Saturday, April 10, 2010

Is there a problem with teeny farms?

Very interesting article here on The Problem with Little Teeny Farms. the author may have a point but I have a problem with economic number crunchers who dont get their hand dirty to realize it looks different in real life then on paper...

5 comments:

Jules @ MoonCat Farms said...

I'm really curious where this guy thinks his food comes from. As soon as I read that he's basically a banker from Los Angeles, I could see why he has a problem with lowly farmers. (I'm betting he was the son who didn't inherit the farm?)

I'm from the Central San Joaquin Valley in California which happens to produce most of the food for this country and part of the world. It is a huge maze of large conglomorate farms, small family farms and some teeny ones like ours.

Many of the teeny ones or small farmers are part of co-ops who sell their produce as a group. Hate to break it to this "expert", but I guarantee some of his food was grown on some of these small farms..

The farmers here have problems with water shortages due in large part to most of our water being sent via the Aquaduct to the "proper city" LOS ANGELES because the city-dwellers don't understand what "sustainable" and "conservation" actually mean.

For some unknown, stupid reason the government passed a bill decades ago to send water down there instead of keeping it local where it will do the most good. WE don't wash our trucks daily here or have 1/2 acre lawns that are watered daily.

It is an ugly and long on-going battle that will probably never end, especially when ignorant "authorities" who have, like you said never got dirt under their manicured nails, spout off about things they have no real knowledge of.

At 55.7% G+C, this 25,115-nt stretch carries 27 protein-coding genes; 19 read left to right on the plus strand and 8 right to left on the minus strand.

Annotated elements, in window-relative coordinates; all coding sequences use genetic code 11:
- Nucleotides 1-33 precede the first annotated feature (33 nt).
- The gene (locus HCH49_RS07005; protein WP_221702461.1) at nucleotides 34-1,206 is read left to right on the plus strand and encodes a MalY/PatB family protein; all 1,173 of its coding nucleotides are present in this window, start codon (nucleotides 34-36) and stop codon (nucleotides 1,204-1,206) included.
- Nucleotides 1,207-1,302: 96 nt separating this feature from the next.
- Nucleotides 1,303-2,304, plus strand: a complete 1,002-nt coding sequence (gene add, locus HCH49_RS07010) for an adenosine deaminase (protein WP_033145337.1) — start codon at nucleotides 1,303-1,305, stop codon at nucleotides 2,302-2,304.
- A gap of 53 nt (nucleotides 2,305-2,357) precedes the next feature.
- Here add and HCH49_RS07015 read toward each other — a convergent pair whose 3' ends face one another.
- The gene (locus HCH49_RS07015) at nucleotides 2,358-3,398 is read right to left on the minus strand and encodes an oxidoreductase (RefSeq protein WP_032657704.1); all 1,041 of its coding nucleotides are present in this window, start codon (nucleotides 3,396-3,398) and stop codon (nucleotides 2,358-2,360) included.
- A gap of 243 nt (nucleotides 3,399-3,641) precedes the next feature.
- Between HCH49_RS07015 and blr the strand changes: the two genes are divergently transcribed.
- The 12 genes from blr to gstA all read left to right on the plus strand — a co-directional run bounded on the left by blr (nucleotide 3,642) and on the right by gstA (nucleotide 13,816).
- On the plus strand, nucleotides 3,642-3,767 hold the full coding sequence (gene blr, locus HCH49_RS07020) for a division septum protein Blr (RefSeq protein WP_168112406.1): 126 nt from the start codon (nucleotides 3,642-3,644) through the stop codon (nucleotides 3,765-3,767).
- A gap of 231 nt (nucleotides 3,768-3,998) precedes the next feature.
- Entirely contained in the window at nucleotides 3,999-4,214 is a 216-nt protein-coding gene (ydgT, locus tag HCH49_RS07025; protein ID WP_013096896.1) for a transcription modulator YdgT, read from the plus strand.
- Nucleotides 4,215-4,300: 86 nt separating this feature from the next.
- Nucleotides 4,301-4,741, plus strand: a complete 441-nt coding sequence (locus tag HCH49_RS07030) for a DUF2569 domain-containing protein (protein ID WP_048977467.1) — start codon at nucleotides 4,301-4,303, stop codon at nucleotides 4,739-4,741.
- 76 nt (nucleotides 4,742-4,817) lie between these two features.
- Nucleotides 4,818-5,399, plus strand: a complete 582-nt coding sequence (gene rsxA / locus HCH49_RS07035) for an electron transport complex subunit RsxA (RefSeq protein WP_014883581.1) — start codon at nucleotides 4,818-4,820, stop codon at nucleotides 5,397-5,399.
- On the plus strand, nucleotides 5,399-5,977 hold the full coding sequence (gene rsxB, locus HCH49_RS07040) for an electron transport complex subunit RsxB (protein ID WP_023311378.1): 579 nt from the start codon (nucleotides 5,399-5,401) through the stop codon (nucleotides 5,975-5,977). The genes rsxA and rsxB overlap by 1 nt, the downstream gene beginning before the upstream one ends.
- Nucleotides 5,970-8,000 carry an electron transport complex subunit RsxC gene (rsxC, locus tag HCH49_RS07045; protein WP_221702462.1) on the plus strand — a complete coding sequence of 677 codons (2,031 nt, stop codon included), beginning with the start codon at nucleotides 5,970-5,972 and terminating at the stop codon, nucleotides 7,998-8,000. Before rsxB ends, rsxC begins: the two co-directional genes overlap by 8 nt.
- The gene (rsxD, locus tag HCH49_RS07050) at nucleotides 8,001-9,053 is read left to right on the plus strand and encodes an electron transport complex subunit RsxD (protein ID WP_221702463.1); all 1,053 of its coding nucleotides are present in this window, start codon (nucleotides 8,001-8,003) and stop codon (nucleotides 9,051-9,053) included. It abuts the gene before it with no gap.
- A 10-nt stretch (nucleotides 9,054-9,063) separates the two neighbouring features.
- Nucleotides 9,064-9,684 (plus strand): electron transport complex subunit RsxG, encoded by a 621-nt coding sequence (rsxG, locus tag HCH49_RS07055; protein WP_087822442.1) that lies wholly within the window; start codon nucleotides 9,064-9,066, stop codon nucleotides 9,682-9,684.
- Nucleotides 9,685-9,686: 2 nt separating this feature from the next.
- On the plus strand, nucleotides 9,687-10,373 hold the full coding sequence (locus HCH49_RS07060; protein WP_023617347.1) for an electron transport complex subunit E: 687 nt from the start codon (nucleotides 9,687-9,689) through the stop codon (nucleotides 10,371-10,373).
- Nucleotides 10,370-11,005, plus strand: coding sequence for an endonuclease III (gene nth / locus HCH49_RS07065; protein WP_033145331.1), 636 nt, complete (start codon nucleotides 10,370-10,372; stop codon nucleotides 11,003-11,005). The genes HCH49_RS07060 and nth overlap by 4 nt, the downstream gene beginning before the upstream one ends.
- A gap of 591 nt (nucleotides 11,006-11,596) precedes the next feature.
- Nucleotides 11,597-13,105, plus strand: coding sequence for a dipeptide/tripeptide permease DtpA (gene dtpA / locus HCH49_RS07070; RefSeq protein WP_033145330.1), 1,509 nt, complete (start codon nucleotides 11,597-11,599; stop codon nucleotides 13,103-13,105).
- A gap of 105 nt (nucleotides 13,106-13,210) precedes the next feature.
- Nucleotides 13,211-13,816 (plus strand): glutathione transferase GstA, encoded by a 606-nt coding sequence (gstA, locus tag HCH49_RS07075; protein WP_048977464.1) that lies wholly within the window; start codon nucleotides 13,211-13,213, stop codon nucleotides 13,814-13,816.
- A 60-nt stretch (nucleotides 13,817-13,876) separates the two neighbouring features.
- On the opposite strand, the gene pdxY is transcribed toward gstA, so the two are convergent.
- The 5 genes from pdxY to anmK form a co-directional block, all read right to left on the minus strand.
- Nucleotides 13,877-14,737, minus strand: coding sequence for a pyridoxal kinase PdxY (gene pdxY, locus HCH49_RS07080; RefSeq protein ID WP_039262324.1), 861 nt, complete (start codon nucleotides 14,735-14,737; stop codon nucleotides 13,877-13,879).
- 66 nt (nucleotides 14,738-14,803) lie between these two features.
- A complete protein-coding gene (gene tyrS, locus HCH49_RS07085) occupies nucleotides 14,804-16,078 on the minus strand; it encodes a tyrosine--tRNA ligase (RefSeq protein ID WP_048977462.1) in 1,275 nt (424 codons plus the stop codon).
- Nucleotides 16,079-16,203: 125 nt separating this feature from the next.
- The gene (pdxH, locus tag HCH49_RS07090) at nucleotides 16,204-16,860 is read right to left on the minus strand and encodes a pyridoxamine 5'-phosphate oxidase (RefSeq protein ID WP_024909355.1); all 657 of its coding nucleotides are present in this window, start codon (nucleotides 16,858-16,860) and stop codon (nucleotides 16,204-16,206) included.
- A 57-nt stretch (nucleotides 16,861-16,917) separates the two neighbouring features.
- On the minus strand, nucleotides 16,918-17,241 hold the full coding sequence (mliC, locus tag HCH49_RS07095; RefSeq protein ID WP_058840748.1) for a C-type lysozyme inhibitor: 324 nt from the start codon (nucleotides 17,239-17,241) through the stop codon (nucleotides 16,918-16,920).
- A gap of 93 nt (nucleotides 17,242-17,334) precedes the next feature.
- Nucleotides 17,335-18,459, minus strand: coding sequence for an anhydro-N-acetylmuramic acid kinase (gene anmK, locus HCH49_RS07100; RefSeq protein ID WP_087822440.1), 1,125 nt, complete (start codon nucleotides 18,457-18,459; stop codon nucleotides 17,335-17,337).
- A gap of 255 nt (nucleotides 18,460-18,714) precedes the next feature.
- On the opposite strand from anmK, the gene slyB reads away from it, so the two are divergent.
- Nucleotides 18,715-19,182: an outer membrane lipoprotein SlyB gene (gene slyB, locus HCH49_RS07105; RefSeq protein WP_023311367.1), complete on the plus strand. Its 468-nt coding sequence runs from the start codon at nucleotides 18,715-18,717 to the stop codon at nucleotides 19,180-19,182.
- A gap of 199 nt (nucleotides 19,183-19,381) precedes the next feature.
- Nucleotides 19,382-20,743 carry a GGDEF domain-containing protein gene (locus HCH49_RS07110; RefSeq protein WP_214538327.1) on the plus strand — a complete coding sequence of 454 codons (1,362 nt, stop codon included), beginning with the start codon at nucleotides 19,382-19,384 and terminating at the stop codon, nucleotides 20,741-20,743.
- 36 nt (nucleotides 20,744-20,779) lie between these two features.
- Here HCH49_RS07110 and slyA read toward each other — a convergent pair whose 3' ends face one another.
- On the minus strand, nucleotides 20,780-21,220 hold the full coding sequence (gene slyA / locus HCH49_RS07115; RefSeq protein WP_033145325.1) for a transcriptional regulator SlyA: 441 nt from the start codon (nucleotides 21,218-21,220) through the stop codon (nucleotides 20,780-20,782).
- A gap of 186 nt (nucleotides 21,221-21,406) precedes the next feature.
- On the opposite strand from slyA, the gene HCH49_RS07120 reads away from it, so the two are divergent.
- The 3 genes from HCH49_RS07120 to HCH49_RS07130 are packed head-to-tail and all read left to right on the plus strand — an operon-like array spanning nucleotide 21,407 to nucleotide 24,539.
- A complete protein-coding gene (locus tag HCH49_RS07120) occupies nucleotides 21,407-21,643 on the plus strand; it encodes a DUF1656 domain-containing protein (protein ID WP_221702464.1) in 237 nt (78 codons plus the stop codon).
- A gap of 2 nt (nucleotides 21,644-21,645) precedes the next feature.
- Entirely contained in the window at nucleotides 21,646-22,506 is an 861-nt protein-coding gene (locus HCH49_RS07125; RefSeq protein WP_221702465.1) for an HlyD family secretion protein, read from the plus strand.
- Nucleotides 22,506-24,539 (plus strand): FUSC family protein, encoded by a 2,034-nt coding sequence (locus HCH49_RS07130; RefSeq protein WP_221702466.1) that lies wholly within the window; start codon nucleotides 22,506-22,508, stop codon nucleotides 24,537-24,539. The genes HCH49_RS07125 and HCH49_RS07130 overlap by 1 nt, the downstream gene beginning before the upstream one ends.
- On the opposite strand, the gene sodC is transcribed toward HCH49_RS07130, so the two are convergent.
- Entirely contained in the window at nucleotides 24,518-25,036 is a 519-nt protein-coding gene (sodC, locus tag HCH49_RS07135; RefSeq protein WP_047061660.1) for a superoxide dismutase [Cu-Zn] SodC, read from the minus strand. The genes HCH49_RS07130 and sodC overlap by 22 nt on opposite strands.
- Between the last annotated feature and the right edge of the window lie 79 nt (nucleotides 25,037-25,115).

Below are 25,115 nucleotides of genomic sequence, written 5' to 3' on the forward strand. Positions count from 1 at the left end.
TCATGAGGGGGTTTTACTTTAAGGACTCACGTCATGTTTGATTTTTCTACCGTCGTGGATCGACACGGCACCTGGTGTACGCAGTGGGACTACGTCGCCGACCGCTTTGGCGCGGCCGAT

Thanks for letting me rant about this touchy subject that really does affect all of us in some way.

(I usually don't like to post my "fits", but he really touched a nerve.)

One20 Farm and BluGiRlinK said...

"As soon as I read that he's basically a banker from Los Angeles, I could see why he has a problem with lowly farmers. (I'm betting he was the son who didn't inherit the farm?)"

love this Jules!
Yes at first I was bummed "maybe he is right?!" than I realized he doesnt get it. the city people get waht they want due to their voice and money. Sadly most dont know where their food comes from and dont care as long as the 'magic' freezer truck makes it appear.
I just have to keep believing the little bit our family can do makes a difference!

frijolitofarmer said...

I've been meaning to pick apart this same article on my own blog ever since Mayda pointed it out to me on the OEFFA list. His conclusions are SO WRONG. I haven't finished the whole two-article piece he wrote on the topic, but I was told that at one point the author mused, "Can you imagine raising fifty-two chickens on a quarter acre?" I laughed out loud, given that I'd had 440 chickens on a quarter-acre before with plenty of room to free-range.